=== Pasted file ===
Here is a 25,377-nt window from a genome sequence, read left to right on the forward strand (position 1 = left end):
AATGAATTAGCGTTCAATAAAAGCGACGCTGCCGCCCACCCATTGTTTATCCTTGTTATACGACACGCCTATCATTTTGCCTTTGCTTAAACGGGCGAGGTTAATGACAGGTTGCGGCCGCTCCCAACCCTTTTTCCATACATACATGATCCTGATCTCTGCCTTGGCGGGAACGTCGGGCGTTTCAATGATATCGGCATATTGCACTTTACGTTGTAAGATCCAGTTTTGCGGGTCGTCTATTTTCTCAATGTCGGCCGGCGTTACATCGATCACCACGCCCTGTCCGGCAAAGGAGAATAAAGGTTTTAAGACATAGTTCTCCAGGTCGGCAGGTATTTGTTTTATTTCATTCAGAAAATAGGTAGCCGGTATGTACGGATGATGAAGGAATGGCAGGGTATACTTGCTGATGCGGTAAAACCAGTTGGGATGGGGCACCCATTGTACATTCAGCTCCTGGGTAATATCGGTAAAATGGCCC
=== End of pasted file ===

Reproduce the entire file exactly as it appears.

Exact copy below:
Here is a 25,377-nt window from a genome sequence, read left to right on the forward strand (position 1 = left end):
AATGAATTAGCGTTCAATAAAAGCGACGCTGCCGCCCACCCATTGTTTATCCTTGTTATACGACACGCCTATCATTTTGCCTTTGCTTAAACGGGCGAGGTTAATGACAGGTTGCGGCCGCTCCCAACCCTTTTTCCATACATACATGATCCTGATCTCTGCCTTGGCGGGAACGTCGGGCGTTTCAATGATATCGGCATATTGCACTTTACGTTGTAAGATCCAGTTTTGCGGGTCGTCTATTTTCTCAATGTCGGCCGGCGTTACATCGATCACCACGCCCTGTCCGGCAAAGGAGAATAAAGGTTTTAAGACATAGTTCTCCAGGTCGGCAGGTATTTGTTTTATTTCATTCAGAAAATAGGTAGCCGGTATGTACGGATGATGAAGGAATGGCAGGGTATACTTGCTGATGCGGTAAAACCAGTTGGGATGGGGCACCCATTGTACATTCAGCTCCTGGGTAATATCGGTAAAATGGCCC